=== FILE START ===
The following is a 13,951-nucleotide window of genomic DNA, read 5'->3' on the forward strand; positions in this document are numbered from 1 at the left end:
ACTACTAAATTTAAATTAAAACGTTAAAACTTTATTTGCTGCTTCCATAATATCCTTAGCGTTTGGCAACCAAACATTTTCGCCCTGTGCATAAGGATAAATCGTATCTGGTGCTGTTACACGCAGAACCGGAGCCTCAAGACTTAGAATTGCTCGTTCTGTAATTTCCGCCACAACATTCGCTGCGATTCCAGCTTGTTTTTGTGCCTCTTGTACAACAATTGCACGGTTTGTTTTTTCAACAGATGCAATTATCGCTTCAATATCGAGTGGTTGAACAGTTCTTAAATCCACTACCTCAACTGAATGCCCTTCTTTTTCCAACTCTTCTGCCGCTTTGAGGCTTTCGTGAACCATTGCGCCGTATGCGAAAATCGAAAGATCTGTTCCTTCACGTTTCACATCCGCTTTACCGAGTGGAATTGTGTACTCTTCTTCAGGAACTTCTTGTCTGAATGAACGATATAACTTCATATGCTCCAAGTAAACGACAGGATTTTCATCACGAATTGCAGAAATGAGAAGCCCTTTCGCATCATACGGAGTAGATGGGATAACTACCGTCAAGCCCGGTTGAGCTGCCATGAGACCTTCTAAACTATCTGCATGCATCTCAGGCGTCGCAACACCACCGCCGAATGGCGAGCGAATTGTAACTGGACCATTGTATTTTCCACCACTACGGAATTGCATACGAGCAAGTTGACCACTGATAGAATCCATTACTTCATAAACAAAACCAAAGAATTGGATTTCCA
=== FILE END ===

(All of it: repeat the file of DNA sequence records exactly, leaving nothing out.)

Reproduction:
The following is a 13,951-nucleotide window of genomic DNA, read 5'->3' on the forward strand; positions in this document are numbered from 1 at the left end:
ACTACTAAATTTAAATTAAAACGTTAAAACTTTATTTGCTGCTTCCATAATATCCTTAGCGTTTGGCAACCAAACATTTTCGCCCTGTGCATAAGGATAAATCGTATCTGGTGCTGTTACACGCAGAACCGGAGCCTCAAGACTTAGAATTGCTCGTTCTGTAATTTCCGCCACAACATTCGCTGCGATTCCAGCTTGTTTTTGTGCCTCTTGTACAACAATTGCACGGTTTGTTTTTTCAACAGATGCAATTATCGCTTCAATATCGAGTGGTTGAACAGTTCTTAAATCCACTACCTCAACTGAATGCCCTTCTTTTTCCAACTCTTCTGCCGCTTTGAGGCTTTCGTGAACCATTGCGCCGTATGCGAAAATCGAAAGATCTGTTCCTTCACGTTTCACATCCGCTTTACCGAGTGGAATTGTGTACTCTTCTTCAGGAACTTCTTGTCTGAATGAACGATATAACTTCATATGCTCCAAGTAAACGACAGGATTTTCATCACGAATTGCAGAAATGAGAAGCCCTTTCGCATCATACGGAGTAGATGGGATAACTACCGTCAAGCCCGGTTGAGCTGCCATGAGACCTTCTAAACTATCTGCATGCATCTCAGGCGTCGCAACACCACCGCCGAATGGCGAGCGAATTGTAACTGGACCATTGTATTTTCCACCACTACGGAATTGCATACGAGCAAGTTGACCACTGATAGAATCCATTACTTCATAAACAAAACCAAAGAATTGGATTTCCA